Children from the age of 16 (under certain circumstances, the age limit drops to 14) who are legally resident in France can work as long as they have written authorisation from their parents or legal guardians. A model authorisation letter is available here

Those under the age of 18 cannot undertake certain jobs for health and safety reasons.

In the following circumstances, children as young as 14 or 15 can work during school holidays.

  • The holidays must last at least 14 days;
  • The child must work no more than half the days of the holiday – so, if a vacation period is two weeks, they can work for no more than one of those weeks;
  • The child is given ‘light duties’ that offer no risk to their safety, health, or development;
  • From the age of 15 and if the child has completed their troisieme education, a minor can register for an apprenticeship. 


Salary is usually paid monthly and will have a payslip. For those aged 18 and over, pay will be at least equal to the minimum wage.

 For those aged 14 to 17, who have less than six months’ professional experience, the minimum allowed rate is 80 percent of the minimum wage. For those aged 17 to 18, the rate rises to a minimum of 90 percent of France’s minimum wage.

  • The minimum wage in France is currently €10.85 gross per hour (€1,645.58 gross per month based on a 35-hour week);
  • the employment contract is fixed-term and can take different forms (fixed-term contract, seasonal employment contract, temporary employment contract, etc);
  • Seasonal employees are subject to the same obligations as the other employees of the company and have access to the same benefits (canteens, breaks, etc.).

Under 18s have certain additional protections:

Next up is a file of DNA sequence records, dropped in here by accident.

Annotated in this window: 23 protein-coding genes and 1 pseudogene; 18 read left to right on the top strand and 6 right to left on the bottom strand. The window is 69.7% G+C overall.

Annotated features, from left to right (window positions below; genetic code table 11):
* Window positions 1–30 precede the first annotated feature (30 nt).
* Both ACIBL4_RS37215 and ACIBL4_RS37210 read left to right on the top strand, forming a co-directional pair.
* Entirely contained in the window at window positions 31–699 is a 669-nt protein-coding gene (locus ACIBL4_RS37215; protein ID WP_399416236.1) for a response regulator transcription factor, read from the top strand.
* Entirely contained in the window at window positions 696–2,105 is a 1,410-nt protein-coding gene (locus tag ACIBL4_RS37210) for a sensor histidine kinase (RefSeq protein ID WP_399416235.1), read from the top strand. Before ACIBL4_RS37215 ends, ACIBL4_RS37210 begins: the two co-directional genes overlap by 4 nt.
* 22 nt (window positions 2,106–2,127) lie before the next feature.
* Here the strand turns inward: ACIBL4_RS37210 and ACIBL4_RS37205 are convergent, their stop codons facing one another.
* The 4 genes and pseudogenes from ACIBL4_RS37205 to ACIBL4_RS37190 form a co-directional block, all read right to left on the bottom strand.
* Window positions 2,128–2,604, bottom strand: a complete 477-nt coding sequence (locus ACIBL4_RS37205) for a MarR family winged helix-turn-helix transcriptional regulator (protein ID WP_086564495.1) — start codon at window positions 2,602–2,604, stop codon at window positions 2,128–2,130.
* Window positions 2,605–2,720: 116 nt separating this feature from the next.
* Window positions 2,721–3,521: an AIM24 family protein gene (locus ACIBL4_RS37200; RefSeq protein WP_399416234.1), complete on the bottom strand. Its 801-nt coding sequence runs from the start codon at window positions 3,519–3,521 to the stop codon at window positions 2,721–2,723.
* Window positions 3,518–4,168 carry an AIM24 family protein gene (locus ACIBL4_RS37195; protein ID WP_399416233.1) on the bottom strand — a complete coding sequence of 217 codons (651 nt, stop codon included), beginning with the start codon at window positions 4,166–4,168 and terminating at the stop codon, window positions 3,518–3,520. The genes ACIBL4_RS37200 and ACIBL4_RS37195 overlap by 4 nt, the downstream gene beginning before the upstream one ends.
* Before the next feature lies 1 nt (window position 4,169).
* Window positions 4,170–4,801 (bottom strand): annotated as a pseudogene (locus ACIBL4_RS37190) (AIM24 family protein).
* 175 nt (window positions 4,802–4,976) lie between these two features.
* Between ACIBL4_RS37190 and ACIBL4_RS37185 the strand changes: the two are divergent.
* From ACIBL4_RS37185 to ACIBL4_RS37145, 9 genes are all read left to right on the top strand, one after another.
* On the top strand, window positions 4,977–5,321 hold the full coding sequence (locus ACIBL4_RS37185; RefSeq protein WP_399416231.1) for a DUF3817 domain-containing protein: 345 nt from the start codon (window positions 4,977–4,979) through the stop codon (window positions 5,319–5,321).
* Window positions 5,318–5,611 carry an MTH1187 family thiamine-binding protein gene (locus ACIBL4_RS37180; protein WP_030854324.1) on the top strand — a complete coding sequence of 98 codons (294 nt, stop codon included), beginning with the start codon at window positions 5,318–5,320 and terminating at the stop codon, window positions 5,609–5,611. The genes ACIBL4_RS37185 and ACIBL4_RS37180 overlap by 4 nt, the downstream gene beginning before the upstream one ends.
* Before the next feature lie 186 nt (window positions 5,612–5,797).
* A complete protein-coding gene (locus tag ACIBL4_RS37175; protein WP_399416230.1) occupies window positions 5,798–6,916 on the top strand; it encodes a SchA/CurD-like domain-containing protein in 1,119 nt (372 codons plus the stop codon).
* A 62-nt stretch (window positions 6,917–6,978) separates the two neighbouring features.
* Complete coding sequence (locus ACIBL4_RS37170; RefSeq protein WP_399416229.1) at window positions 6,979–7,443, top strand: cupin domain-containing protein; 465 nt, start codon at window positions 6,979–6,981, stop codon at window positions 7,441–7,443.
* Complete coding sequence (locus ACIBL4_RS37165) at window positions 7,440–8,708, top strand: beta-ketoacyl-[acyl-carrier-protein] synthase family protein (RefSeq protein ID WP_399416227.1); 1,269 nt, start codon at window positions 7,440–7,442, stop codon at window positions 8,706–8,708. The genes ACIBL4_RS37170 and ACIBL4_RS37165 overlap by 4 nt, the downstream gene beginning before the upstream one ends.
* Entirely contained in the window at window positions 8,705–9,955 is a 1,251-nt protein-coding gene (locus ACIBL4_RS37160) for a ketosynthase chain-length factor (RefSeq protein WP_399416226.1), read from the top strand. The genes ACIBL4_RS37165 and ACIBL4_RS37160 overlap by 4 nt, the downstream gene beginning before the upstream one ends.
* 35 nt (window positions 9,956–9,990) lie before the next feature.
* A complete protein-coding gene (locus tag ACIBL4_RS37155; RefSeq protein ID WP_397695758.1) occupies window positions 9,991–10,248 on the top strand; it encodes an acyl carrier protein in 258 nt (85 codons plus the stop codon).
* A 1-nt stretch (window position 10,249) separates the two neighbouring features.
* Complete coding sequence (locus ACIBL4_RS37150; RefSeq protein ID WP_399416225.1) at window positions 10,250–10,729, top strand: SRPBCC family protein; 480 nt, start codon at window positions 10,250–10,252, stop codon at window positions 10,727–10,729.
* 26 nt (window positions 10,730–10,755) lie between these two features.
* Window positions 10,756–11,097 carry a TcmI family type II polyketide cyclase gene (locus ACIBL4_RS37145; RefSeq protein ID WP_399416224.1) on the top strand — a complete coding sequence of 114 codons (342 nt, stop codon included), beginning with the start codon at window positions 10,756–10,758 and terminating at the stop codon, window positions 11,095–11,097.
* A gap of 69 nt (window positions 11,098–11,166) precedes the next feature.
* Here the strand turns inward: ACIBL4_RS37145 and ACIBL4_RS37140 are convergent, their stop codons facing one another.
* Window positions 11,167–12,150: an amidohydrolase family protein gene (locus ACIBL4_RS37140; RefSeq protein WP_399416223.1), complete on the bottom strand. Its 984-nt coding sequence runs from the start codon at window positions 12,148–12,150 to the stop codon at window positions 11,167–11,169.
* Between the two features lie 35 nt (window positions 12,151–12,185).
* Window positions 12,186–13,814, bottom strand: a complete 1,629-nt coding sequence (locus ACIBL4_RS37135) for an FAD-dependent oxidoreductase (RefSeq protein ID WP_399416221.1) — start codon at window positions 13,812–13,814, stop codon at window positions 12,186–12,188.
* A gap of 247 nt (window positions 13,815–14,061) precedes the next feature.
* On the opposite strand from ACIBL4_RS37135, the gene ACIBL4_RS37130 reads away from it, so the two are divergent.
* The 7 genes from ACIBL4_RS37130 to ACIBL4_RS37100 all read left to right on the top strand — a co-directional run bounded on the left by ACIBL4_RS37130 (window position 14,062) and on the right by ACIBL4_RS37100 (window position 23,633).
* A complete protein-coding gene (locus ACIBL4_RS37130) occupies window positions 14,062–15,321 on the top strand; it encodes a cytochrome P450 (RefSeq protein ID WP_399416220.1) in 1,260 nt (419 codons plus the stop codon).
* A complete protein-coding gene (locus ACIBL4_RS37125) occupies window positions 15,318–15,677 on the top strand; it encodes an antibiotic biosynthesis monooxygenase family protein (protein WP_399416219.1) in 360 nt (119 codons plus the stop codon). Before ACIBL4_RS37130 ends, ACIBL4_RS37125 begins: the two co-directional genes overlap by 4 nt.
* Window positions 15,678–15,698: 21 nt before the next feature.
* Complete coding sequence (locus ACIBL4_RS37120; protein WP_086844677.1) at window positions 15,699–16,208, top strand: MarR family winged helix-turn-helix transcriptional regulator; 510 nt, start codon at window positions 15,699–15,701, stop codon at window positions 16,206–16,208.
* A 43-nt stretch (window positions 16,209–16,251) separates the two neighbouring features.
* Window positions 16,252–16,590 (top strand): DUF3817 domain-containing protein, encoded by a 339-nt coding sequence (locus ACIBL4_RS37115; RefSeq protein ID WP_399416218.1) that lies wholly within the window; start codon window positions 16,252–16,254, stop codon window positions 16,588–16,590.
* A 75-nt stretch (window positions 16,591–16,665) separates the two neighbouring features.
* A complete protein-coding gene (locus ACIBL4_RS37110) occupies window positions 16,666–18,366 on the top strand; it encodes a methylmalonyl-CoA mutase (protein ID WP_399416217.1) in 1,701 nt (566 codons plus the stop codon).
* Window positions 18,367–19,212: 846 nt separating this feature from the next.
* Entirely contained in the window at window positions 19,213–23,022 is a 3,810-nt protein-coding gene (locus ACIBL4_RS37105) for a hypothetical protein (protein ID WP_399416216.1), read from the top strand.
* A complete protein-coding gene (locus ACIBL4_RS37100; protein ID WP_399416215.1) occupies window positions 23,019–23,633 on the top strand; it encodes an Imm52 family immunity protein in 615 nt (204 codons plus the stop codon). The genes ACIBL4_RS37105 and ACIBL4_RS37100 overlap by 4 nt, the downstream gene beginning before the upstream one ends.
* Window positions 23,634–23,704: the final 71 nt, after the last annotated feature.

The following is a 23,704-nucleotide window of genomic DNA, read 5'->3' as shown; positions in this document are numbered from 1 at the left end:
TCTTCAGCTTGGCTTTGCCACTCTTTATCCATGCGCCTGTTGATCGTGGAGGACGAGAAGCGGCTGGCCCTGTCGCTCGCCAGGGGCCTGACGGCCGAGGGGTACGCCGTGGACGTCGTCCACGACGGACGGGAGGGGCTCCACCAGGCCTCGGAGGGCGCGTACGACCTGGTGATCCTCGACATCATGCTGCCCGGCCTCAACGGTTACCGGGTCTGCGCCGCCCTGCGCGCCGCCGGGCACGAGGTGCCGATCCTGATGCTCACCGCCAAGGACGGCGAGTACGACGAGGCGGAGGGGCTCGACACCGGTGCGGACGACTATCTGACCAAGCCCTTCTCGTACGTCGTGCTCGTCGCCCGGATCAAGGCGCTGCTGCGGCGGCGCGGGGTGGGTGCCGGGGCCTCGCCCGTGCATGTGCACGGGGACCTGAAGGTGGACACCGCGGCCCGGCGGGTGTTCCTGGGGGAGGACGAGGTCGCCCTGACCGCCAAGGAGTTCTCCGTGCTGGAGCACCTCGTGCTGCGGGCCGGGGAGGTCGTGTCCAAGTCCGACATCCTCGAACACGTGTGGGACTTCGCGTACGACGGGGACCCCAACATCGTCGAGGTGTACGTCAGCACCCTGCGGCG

• between the ages of 14 and 16, during school holidays, employees on any contract cannot work more than 35 hours per week nor more than 7 hours per day;
  • They cannot work at night;
  • Those aged 14 to under 16 working during their school holidays can only be assigned to work which is not likely to harm their safety, their health or development.

Right to work in France

If you’re a French citizen or hold permanent residency in France then you have the right to work, but for foreigners there are extra restrictions.

Anyone who holds the passport of a EU/EEA country or Switzerland, is free to work in France or to travel to France seeking work without needing a visa or work permit.

Most other people will need permission to work in France – even if it’s only for a short period or for casual work such as grape-picking. Depending on your country of origin you may need a visa – everything you need to know about that is here.

In addition to the visa, you may also need a work permit, which is the responsibility of the employer.  To employ anyone in France for less than 90 days, an employer must get a temporary work permit – before the prospective employee applies for a short stay visa. This permit is then sent to the embassy at which the employee is applying for a visa.

If you come from countries including the UK, USA and Canada you can spend up to 90 days in France without a visa – but you may still need a work (convention d’accueil) if you want to work while you are here.

READ ALSO Six official websites to know if you’re planning to work in France

Certain countries have specific ‘seasonal worker’ visas on offer, for certain sectors which allows – for example – Canadians to come to France and work the ski season. 

Cash-in-hand jobs

Certain sectors which have a lot of casual workers – for example seasonal fruit-picking – do have cash-in-hand jobs, known in France as marché noir (black market) or simply travail au black (working on the black, or working illegally). 

This is of course illegal and working this way carries risks – as well as the possibility of losing your job if labour inspectors turn up you are also in a vulnerable position. If your employer suddenly decides not to pay you, or make unexpected deductions from your wages, there is very little you can do about it since you won’t have any kind of work contract.